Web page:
As a member state of the European Union, Portugal's financial regulation framework is subject to EU directives and regulations including key legislation such us the Prospectus Regulation, the Markets in Financial Instruments Directive (MIFID), the Alternative Investment Fund Managers Directive (AIFMD) and the Anti-Money Laundering Directive. Portugal's main financial supervisory authorities are the Bank of Portugal, entrusted to maintain price stability and to promote the stability of the financial system, and CMVM, with the task of supervising and regulating securities and other financial instruments markets. To date, there are no specific laws or regulations in Portugal directly addressing digital token sales, but Bank of Portugal and CMVM have issued several statements regarding the risks of acquiring cryptocurrencies and investing in ICO’s. Furthermore, there is the possibility for an ICO to be considered as a public offering of a financial instrument, since the token itself might fall under the scope of “securities”, according to the current Portuguese legal framework. The occasional sale of cryptocurrencies is not considered a taxable event, regarding personal income taxation.
The Portuguese Securities Market Commission (CMVM) has been on the watch out for these tokens possible launches through the Initial Coin Offerings (ICO) and advised through a press release, on the 23rd of July 2018, whoever has plans to launch any cryptocurrency should contact CMVM first and foremost. In that same press release, CMVM states that given cryptocurrencies’ complexity it will be utterly necessary to evaluate each case individually. Given the broad scope of the legal concept of atypical transferable security, CMVM considers that a commitment from the issuer to adopt actions that result in an expectation of financial return to the investors must be present in the qualification of transferable securities, based on the idea of comparability with typical transferable securities. That commitment can be a direct flow of payment from the originators of the ICO or adequate endeavors to the increase of value of the tokens.The criteria of CMVM is based in the legal concept of atypical transferable security. Under Portuguese Law, “securities” are:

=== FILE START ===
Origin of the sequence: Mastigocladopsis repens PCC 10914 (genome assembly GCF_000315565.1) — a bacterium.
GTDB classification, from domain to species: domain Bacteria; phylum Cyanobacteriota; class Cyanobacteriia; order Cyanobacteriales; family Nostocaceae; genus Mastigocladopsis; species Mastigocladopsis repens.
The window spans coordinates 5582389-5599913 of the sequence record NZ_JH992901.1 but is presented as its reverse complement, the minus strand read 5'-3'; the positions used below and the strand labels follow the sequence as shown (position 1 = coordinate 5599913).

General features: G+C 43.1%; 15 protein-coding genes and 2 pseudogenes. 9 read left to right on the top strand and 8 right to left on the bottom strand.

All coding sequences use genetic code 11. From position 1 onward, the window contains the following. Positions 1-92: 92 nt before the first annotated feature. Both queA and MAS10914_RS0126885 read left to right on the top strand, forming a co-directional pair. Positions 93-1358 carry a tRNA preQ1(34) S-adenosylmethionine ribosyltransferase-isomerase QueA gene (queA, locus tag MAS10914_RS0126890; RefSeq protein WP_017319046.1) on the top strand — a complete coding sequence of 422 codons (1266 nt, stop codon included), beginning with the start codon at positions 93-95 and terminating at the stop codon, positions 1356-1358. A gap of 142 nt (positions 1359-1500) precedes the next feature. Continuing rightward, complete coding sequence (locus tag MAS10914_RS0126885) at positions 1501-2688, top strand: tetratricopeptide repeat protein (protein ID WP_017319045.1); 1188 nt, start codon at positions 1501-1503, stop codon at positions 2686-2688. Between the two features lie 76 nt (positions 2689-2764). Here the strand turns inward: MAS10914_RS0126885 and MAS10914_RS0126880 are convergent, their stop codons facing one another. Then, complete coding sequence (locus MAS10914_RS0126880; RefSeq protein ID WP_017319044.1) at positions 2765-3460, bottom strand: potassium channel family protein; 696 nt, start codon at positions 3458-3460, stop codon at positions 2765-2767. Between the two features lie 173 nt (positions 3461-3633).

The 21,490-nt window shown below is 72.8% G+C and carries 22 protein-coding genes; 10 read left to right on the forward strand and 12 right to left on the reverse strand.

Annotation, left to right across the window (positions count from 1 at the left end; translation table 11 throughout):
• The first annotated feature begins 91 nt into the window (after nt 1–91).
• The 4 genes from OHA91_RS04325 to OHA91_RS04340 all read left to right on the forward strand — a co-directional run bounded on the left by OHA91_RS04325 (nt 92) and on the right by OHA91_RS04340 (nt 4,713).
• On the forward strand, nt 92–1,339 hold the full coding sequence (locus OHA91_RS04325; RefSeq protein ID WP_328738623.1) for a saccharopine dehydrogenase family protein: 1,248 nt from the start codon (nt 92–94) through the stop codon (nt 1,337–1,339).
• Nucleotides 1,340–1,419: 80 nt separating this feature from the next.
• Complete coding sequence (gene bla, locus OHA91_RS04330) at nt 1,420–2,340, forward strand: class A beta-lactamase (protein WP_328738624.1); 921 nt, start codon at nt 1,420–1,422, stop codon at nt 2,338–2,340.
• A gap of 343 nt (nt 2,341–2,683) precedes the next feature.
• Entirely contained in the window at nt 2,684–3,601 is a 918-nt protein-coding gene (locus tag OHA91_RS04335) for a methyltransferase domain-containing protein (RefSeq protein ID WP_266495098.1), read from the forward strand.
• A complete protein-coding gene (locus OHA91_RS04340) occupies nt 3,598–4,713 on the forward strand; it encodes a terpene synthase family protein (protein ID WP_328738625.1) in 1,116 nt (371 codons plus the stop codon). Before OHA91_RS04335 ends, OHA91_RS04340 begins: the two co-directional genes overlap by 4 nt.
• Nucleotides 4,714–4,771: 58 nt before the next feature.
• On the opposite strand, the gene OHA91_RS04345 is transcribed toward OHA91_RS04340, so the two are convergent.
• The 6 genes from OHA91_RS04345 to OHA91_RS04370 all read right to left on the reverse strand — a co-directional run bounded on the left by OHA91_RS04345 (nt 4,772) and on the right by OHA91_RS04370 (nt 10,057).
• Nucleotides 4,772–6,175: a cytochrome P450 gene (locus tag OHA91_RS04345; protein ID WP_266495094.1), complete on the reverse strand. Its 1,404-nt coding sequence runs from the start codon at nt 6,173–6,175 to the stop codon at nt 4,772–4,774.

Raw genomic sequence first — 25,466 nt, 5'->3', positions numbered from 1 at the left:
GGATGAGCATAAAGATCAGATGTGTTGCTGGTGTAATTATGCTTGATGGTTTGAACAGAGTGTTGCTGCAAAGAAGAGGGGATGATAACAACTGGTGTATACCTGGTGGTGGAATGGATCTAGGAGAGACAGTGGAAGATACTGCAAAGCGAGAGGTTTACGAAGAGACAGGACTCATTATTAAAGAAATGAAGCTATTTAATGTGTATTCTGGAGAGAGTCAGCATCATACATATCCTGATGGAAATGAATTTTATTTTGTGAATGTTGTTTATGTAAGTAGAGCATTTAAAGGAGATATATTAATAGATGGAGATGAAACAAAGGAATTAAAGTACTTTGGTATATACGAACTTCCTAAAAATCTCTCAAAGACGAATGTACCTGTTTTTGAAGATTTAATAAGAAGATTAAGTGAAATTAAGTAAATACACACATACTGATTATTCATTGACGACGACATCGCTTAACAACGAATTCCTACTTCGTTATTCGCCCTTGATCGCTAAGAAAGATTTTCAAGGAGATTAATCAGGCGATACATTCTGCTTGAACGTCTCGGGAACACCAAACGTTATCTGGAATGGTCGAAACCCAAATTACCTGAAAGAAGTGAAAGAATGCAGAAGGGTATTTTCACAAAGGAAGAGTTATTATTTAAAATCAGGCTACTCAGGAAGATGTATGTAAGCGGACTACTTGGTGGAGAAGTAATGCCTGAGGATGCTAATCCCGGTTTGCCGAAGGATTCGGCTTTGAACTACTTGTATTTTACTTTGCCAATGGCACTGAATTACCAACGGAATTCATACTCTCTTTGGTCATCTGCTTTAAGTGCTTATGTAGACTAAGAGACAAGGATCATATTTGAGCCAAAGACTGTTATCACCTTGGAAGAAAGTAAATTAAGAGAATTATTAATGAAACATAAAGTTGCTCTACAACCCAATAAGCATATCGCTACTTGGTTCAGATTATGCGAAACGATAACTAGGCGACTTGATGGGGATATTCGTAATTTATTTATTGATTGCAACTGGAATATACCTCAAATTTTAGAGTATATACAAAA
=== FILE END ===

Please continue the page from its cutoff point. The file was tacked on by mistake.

1) shares, bonds, equities instruments, units in collective investment schemes and rights detached from the securities (typical transferable securities);
2) documents representing homogeneous juridical situations provided they may be traded on the market (atypical transferable securities). Hence, an atypical transferable security has the following attributes: documental representation of legal situations, standardization, fungibility and negotiability.
Personal Income Taxation
On the 16th of January 2018, the Portuguese Tax Authority issued a binding ruling under which it stated that any gains derived from cryptocurrencies trading should not be considered income for personal income tax purposes to the extent that such activity does not constitute a business or professional activity. According to the ruling, the gains derived from the sale of cryptocurrencies are not considered capital gains or any form of investment returns, such as dividends or interest, under the definitions of the Portuguese personal income tax. As a result, trading cryptocurrencies as an occasional activity is a non-taxable event.
Value Added Taxation
On the 23th of March 2018, the Portuguese Tax Authority issued a binding ruling under which it stated that any transaction containing a token that might be similar to Bitcoin may be considered an onerous transfer of goods and, thus, prima facie liable to VAT.
Nevertheless, according to the ruling, the transfer of a token which is exclusively used as an alternative payment method, due to its characteristics and functions, may fall under the VAT exempt for transactions concerning currency, banknotes, and coins used as legal tender. The Portuguese Tax Authority considered that the VAT exemption may also apply in other EU Member States since VAT is a harmonized system.
The ruling fall in line with the previous decision issued by the European Court of Justice (ECJ) on the Hedqvist case (C-264/14), where buying, selling, sending, receiving, accepting or spending Bitcoin will not be VAT taxed, which allows economic agents to deal with Bitcoin as they would with legal tender currency or other types of money.